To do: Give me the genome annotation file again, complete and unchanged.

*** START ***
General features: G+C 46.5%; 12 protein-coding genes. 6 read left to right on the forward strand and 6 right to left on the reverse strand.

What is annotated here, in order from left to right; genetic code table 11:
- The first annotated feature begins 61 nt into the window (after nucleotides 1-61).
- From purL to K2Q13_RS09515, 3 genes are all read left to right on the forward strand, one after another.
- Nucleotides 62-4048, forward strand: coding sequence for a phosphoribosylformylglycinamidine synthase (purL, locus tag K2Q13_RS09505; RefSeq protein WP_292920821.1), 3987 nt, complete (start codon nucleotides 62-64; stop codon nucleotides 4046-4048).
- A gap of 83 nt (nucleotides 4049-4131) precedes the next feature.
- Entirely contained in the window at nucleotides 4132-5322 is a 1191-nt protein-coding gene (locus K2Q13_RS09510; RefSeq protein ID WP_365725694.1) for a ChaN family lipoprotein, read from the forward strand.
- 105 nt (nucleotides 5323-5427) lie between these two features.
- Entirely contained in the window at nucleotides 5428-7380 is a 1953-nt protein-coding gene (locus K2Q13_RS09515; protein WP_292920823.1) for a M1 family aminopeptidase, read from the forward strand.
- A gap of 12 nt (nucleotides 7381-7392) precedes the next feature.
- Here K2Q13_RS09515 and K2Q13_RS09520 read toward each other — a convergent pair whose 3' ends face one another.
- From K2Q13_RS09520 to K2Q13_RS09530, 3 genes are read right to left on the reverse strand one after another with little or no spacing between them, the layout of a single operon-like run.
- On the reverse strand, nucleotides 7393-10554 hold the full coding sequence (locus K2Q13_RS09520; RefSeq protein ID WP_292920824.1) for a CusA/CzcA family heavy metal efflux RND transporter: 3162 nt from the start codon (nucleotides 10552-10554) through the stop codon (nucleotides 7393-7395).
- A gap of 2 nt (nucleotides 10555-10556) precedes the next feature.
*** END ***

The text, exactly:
General features: G+C 46.5%; 12 protein-coding genes. 6 read left to right on the forward strand and 6 right to left on the reverse strand.

What is annotated here, in order from left to right; genetic code table 11:
- The first annotated feature begins 61 nt into the window (after nucleotides 1-61).
- From purL to K2Q13_RS09515, 3 genes are all read left to right on the forward strand, one after another.
- Nucleotides 62-4048, forward strand: coding sequence for a phosphoribosylformylglycinamidine synthase (purL, locus tag K2Q13_RS09505; RefSeq protein WP_292920821.1), 3987 nt, complete (start codon nucleotides 62-64; stop codon nucleotides 4046-4048).
- A gap of 83 nt (nucleotides 4049-4131) precedes the next feature.
- Entirely contained in the window at nucleotides 4132-5322 is a 1191-nt protein-coding gene (locus K2Q13_RS09510; RefSeq protein ID WP_365725694.1) for a ChaN family lipoprotein, read from the forward strand.
- 105 nt (nucleotides 5323-5427) lie between these two features.
- Entirely contained in the window at nucleotides 5428-7380 is a 1953-nt protein-coding gene (locus K2Q13_RS09515; protein WP_292920823.1) for a M1 family aminopeptidase, read from the forward strand.
- A gap of 12 nt (nucleotides 7381-7392) precedes the next feature.
- Here K2Q13_RS09515 and K2Q13_RS09520 read toward each other — a convergent pair whose 3' ends face one another.
- From K2Q13_RS09520 to K2Q13_RS09530, 3 genes are read right to left on the reverse strand one after another with little or no spacing between them, the layout of a single operon-like run.
- On the reverse strand, nucleotides 7393-10554 hold the full coding sequence (locus K2Q13_RS09520; RefSeq protein ID WP_292920824.1) for a CusA/CzcA family heavy metal efflux RND transporter: 3162 nt from the start codon (nucleotides 10552-10554) through the stop codon (nucleotides 7393-7395).
- A gap of 2 nt (nucleotides 10555-10556) precedes the next feature.